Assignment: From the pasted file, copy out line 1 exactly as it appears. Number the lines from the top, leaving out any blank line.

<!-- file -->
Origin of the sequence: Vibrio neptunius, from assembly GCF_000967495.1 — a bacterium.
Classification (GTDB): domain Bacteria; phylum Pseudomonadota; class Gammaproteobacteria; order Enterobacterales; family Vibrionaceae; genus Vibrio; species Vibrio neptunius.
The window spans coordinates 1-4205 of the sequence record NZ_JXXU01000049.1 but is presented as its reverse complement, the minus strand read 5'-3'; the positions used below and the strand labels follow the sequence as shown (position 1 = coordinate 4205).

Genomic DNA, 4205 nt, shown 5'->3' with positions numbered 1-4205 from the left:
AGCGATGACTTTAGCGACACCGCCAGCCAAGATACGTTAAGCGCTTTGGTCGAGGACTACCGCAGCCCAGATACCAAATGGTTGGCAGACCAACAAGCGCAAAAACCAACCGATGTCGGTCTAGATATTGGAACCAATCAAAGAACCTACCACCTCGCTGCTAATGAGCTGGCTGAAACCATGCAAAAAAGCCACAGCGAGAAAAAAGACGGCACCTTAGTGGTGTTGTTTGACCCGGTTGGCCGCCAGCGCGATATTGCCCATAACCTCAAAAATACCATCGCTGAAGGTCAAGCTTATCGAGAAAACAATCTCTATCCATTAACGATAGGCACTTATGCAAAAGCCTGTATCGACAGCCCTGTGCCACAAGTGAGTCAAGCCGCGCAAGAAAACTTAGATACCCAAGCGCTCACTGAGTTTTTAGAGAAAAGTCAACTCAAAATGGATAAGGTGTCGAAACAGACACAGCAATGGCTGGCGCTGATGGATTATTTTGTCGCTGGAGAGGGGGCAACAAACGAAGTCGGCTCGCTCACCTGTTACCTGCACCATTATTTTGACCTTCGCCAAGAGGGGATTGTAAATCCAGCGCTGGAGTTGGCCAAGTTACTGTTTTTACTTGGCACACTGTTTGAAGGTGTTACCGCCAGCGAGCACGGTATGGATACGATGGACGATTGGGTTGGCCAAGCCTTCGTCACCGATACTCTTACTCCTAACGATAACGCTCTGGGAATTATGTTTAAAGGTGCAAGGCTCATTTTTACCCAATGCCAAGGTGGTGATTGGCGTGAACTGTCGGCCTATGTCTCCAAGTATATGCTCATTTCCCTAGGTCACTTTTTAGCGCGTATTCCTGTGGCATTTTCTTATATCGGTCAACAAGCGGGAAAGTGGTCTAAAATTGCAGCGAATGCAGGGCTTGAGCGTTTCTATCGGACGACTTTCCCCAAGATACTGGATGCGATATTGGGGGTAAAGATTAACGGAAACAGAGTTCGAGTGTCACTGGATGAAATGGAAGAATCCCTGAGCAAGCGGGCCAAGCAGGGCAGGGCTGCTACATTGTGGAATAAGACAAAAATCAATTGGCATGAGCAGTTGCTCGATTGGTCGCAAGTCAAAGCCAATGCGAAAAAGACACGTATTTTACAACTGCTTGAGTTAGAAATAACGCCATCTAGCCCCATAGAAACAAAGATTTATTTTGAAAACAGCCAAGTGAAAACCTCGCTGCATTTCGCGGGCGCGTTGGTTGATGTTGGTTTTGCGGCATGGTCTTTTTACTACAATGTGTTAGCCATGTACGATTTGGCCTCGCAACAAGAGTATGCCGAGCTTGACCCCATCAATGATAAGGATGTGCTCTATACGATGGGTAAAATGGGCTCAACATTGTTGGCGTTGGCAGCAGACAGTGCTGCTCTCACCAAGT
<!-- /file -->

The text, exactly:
Origin of the sequence: Vibrio neptunius, from assembly GCF_000967495.1 — a bacterium.